Tuesday, December 29, 2009

Looking at the House

Could Republicans win back the House of Representatives next year? Yes, but it would take Democratic House members doing as badly at the polls as their party's Gubernatorial candidates did in Virginia and New Jersey this year.

Tim Kaine was elected Governor of Virginia by 6 points in 2005. This year Bob McDonnell won by 17, for a 23 point decline in Democratic performance from one election to the next. In New Jersey Jon Corzine was victorious by 11 points in 2005, then lost by 4 in his reelection bid this year for a 15 point drop in Democratic standing.

Average those out and between an extremely unpopular incumbent in Corzine and a woeful campaign by Creigh Deeds in Virginia you have a 19 point decline on the margin for the Democrats.

There are 51 seats in the House currently held by Democrats who won by 19 points or fewer last year. Assuming that Democratic losses in places even where they didn't have remotely close contests last year (Bart Gordon and John Tanner for instance) are offset by Democratic gains in some of their apparent easy pickings seats (Joseph Cao, Mike Castle, Mark Kirk, maybe Jim Gerlach) then Republicans would have to win 40 of those sub 19 point margin Democratic seats, or 78%.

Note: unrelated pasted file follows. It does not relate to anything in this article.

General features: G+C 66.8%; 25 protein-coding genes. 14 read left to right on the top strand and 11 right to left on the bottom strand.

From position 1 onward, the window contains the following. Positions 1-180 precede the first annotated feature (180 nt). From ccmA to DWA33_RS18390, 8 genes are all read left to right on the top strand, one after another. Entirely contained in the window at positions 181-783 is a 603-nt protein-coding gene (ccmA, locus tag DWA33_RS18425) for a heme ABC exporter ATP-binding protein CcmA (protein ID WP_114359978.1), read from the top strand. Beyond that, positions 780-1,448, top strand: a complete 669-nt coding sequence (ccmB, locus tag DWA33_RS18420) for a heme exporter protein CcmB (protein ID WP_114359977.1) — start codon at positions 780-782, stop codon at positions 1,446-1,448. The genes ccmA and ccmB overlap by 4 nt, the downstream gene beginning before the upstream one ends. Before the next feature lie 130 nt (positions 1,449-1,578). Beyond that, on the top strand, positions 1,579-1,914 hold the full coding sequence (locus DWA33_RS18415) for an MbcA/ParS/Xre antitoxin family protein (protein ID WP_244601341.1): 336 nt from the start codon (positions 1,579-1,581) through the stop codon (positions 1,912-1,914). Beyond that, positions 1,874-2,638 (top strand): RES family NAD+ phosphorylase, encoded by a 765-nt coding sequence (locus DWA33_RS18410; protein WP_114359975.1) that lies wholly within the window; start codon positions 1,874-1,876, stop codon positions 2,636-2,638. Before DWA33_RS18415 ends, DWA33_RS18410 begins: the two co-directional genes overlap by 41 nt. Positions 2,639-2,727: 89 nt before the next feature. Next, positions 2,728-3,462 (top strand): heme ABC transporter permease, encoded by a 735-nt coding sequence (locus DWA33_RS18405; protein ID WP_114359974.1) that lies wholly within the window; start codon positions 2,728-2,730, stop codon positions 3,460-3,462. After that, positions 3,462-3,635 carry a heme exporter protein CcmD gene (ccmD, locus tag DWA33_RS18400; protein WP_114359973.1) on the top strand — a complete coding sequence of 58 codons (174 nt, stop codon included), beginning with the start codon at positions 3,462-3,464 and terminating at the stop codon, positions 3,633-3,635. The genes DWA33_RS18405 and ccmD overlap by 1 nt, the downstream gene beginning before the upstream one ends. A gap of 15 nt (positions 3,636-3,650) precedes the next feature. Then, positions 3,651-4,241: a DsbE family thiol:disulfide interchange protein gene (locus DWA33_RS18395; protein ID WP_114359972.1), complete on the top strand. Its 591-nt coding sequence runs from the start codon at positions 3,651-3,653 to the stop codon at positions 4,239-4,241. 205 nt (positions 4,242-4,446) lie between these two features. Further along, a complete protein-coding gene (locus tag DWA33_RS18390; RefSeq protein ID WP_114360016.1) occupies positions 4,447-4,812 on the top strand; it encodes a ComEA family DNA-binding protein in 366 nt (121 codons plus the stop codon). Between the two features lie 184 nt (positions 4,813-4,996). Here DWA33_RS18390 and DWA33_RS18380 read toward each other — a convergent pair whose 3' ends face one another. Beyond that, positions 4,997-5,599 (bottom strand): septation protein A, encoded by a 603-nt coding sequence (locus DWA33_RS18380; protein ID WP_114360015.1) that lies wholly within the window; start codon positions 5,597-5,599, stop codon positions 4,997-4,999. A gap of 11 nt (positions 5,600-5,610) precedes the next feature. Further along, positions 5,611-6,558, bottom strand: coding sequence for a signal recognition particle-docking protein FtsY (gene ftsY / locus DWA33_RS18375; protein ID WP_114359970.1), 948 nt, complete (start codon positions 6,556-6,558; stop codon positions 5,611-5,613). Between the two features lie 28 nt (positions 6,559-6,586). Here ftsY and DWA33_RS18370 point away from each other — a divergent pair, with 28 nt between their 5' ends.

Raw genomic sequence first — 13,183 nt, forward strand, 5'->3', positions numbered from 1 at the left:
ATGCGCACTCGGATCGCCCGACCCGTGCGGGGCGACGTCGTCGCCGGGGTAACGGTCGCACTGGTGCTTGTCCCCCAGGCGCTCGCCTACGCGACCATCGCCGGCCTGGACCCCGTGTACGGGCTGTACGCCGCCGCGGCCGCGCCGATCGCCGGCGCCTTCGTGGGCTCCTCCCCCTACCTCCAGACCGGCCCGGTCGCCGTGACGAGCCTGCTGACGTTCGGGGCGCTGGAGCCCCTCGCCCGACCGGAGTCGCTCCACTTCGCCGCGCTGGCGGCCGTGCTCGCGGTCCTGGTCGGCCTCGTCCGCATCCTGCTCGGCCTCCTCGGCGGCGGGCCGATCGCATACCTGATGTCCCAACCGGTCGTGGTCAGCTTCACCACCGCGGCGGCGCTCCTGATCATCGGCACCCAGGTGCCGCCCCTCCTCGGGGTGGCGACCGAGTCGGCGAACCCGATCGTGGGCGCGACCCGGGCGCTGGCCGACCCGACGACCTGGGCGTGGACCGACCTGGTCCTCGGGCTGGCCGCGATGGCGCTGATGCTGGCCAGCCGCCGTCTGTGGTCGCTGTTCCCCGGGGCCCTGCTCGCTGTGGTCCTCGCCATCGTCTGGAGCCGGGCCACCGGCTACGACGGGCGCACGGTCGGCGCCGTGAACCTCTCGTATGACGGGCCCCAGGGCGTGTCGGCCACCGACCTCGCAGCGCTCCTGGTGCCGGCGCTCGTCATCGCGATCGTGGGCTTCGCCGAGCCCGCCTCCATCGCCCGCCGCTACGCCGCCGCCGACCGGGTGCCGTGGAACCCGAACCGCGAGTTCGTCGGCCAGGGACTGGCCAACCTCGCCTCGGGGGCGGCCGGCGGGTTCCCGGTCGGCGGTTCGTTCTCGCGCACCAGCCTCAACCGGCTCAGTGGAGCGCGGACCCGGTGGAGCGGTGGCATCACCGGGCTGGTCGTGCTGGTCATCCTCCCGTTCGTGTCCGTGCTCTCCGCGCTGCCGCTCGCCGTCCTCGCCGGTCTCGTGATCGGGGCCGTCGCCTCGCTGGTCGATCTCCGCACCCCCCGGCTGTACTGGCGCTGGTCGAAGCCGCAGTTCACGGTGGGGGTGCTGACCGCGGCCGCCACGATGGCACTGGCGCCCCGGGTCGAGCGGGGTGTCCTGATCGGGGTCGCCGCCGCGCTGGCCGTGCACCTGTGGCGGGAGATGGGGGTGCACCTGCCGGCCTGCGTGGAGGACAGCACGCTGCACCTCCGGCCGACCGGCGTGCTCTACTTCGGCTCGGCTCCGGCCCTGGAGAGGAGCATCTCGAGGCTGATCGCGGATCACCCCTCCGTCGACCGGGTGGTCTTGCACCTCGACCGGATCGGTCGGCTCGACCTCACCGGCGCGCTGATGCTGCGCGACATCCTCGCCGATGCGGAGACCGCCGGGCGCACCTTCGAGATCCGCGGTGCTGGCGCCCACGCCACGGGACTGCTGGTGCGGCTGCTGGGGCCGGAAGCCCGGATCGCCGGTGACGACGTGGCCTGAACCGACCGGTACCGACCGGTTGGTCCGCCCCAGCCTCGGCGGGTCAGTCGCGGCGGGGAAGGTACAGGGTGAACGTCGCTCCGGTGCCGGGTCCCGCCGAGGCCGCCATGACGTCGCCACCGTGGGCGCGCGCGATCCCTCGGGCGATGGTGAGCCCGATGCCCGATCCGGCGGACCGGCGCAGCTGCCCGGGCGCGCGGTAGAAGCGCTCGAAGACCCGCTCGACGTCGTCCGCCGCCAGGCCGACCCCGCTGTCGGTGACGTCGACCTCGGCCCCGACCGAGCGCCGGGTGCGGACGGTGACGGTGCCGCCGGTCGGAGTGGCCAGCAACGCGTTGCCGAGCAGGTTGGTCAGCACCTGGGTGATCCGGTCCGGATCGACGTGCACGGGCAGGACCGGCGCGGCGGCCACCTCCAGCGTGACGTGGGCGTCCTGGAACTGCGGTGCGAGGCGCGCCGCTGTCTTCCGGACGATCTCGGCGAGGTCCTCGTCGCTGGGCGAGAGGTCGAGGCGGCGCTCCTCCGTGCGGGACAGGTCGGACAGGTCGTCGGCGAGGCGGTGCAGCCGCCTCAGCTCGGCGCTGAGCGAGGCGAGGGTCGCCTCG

Of course the vast majority of those Democratic incumbents will have something working for them that Creigh Deeds didn't (having been elected to their seats before) and that Jon Corzine didn't (it's unlikely many of them have 60% disapproval ratings.) So Republicans do have a chance at taking back the House but Democrats would have to be as incompetent in 2010 as they were in 2009 and that just doesn't seem real likely.

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